Captain Paul L. Milius.
DDG 69 is named
in honor of the Navy pilot Captain Paul L. Milius. He was born 11
February, 1928, the youngest of four children, in Denver, Iowa, a
small, rural community in Bremer County in the northeastern part of the
state. He and the fifteen other members of the senior class graduated
from Readlyn High School in May of 1946. In April of 1946, just weeks
before graduation, Captain Milius received his selective service
notification and reported to his pre-induction physical examination at
the local examining board on the second floor of the Waverly Savings
Bank building in Waverly, Iowa. By 21 May of that year, the eighteen
year old son of C. H. and Christina Milius was in "boot camp" at the
Naval Training Center in San Diego, California, serving on active duty
in the United States Navy.
Captain Milius was discharged from active duty in March of 1948. His
enlisted naval experience in the aviation community had only enhanced
his lifelong intrigue with aircraft and his desire to fly. Knowing the
route to the cockpit begins with a college degree, he enrolled in Iowa
State Teacher's College, now the University of Northern Iowa, in Cedar
Falls. Captain Milius continued to serve in the Naval Reserve
throughout his time in college. In 1950, after attaining a two year
degree, he applied for and was accepted into the Naval Aviation Cadet
(NAVCAD) Program. In August 1950, he was back on active duty at the
Naval Air Station, Pensacola, Florida, attending the U.S. Naval School,
Pre-Flight course. He successfully completed this course on 16 December
1950 and was sent to advanced training at the Naval Air Station in
Corpus Christi, Texas. On 16 December 1951, Aviation Cadet Milius was
awarded the naval aviator's wings of gold. On 21 December, he accepted
the appointment and took the oath of office as an Ensign in the United
States Naval Reserve with the naval aviator's designator of 1325. On 30
December, he married his high school sweetheart (and class
valedictorian), Darlene Meyerhoff.
Captain Milius' early duty assignments as a naval aviator trained him
in the Airborne Early Warning community. He spent the first three years
of his career, from 1952 through 1955, attached to Airborne Early
Squadron TWO (VW-2) at Naval Air Station, Patuxent River, Maryland,
where he gained extensive experience flying the multi-engine Lockheed
Constellation (WV-1) aircraft. He was subsequently posted to the Naval
Air Station at Hutchinson, Kansas, where he served as a flight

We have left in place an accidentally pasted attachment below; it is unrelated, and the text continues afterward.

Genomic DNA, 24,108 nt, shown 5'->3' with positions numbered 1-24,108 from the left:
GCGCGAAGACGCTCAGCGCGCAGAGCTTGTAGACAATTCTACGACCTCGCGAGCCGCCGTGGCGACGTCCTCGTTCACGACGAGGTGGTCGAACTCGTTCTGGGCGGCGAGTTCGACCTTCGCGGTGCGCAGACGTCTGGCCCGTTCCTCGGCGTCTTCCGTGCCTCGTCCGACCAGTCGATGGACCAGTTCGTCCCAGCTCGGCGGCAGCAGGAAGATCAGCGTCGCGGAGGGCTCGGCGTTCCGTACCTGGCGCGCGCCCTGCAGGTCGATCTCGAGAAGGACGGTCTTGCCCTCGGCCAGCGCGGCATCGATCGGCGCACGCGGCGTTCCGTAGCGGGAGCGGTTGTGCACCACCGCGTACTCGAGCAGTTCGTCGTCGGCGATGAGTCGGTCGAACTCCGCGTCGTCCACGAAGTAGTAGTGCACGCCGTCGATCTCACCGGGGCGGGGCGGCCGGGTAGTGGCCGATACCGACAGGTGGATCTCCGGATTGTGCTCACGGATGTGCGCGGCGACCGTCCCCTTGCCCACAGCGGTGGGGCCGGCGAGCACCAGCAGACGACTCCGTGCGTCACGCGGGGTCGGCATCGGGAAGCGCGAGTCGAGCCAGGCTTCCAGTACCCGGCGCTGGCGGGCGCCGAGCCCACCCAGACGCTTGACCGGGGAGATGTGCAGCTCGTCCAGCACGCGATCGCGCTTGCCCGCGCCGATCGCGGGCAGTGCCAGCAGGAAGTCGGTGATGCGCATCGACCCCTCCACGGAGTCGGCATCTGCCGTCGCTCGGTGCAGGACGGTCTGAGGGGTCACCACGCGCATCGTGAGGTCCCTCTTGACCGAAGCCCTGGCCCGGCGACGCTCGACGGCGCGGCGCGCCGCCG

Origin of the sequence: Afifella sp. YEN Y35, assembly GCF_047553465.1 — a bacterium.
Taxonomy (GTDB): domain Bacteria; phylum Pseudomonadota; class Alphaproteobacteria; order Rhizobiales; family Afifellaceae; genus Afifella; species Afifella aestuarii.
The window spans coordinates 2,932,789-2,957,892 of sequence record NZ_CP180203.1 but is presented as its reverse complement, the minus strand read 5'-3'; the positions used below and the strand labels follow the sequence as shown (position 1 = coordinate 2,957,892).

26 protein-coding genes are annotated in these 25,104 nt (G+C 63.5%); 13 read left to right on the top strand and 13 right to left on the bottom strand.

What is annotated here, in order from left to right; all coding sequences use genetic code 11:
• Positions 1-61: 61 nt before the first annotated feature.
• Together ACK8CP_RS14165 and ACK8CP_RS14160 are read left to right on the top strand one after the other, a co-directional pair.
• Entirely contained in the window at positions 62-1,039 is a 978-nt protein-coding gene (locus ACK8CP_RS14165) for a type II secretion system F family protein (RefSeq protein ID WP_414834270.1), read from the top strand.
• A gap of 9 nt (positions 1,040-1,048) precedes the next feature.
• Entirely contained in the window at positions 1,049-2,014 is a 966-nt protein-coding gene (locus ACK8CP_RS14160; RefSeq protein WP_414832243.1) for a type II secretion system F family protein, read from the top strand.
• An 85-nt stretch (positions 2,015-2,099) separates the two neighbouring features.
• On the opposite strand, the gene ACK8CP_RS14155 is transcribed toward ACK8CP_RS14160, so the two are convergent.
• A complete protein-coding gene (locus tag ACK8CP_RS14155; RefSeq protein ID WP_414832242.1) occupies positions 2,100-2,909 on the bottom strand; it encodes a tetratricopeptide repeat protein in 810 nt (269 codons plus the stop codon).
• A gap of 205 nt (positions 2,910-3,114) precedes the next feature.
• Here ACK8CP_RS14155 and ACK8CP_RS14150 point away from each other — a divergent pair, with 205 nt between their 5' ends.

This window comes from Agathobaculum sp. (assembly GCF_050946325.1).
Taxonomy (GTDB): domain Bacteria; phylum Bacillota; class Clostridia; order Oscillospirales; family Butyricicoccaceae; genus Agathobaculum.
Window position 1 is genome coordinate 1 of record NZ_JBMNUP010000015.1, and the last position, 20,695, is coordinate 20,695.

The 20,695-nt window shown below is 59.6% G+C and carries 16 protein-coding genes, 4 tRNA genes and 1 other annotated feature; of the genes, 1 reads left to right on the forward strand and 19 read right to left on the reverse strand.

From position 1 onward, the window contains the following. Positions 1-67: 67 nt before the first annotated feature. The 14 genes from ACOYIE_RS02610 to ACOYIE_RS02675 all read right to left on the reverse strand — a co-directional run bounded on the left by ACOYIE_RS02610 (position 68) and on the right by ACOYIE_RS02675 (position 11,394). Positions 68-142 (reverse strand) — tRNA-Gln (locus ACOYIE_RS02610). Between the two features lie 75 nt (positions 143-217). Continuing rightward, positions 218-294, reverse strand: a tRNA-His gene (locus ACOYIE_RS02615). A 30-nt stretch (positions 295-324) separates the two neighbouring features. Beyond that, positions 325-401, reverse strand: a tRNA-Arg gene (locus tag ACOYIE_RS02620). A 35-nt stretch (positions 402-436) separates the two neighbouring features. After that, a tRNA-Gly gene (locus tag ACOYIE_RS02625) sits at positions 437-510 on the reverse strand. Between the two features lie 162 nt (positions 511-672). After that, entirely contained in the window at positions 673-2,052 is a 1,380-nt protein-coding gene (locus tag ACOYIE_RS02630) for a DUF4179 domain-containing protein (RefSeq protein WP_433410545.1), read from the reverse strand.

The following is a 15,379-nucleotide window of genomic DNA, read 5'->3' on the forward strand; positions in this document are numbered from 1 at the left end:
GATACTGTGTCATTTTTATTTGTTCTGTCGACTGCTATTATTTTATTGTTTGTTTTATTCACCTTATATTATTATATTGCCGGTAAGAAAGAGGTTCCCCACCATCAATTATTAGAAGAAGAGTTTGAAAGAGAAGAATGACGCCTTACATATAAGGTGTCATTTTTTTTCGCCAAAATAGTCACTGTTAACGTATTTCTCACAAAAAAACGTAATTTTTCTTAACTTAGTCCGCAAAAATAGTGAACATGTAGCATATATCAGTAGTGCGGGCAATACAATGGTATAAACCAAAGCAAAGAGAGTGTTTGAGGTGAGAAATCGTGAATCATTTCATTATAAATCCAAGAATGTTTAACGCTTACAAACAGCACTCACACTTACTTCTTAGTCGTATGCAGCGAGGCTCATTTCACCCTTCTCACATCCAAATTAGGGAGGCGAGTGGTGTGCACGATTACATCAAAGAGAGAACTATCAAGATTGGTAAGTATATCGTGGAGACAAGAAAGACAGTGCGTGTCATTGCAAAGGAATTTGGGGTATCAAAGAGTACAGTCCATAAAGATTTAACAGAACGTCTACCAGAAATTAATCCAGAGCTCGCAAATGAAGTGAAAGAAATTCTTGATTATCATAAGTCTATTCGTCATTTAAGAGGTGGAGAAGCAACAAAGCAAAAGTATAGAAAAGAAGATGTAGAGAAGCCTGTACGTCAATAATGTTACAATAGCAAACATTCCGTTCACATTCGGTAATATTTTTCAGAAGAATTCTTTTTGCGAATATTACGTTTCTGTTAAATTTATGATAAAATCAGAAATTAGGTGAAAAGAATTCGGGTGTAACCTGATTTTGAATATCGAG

instructor for the P-2V patrol aircraft until 1957. His daughter,
Annette, and son, David, were born during these years.
Following two years as a student at the General Line School in
Monterey, California, then Lieutenant Milius was assigned to Air
Anti-Submarine Squadron TWENTY-THREE in San Francisco flying the S-2
aircraft. He served briefly with Air Anti-Submarine Squadron
TWENTY-FIVE in Long Beach, California, before he was reassigned to
ship's company onboard the aircraft carrier USS KEARSARGE (CVS-33).
There he served in a variety of duties including Catapult and Arresting
Gear Officer from November 1960 through November 1962. While onboard
KEARSARGE, Captain Milius participated in the mission to retrieve
Walter Schirra's Mercury "Sigma 7" space capsule in 1962 and made two
Western Pacific deployments. In 1962, now Lieutenant Commander Milius
was assigned to Naval Air Station, Miramar, California, where he served
with Air Anti-Submarine Squadron FORTY-ONE (VS-41), filling a variety
of squadron billets specifically related to anti-submarine warfare and
S-2 aircraft tactics.
Following an assignment as Airborne ASW training officer at the Fleet
Air Electronic Training Unit Pacific, in Alameda, California, then
Commander Milius volunteered for duty in the newly established
Observation Squadron SIXTY SEVEN (VO-67). The new unit utilized
converted P-2V aircraft, now known as the OP-2E, heavily armored and
fitted with advanced land detection systems, for ground reconnaissance
missions. The squadron deployed to Khon Phnom Airport in Thailand in
1967 and immediately began flying surveillance missions in the vicinity
of the Ho Chi Min Trail. At 1157 local time on February 27, 1968,
Commander Milius and the crew of his OP-2E aircraft were on an
operational surveillance mission over Laos when the aircraft was hit in
the radar well by a large explosive projectile, presumed a 37MM
anti-aircraft fire. One crew member was mortally wounded by the initial
blast and fire broke out in the aircraft. As it became clear that the
aircraft could not be saved, Captain Milius took the controls from the
pilot, Lieutenant Bernie Walsh, and gave the crew the order to bail
out. Captain Milius continued to control the aircraft to enable his
crew to escape. Of eight surviving crew members of the initial blast,
all but Captain Milius were safely rescued on the ground by the 37th
Air Rescue Recovery Squadron Jolly Green Giants. Although Captain
Milius was seen exiting the burning aircraft, heavy enemy fire in that
area led to search efforts being discontinued before he could be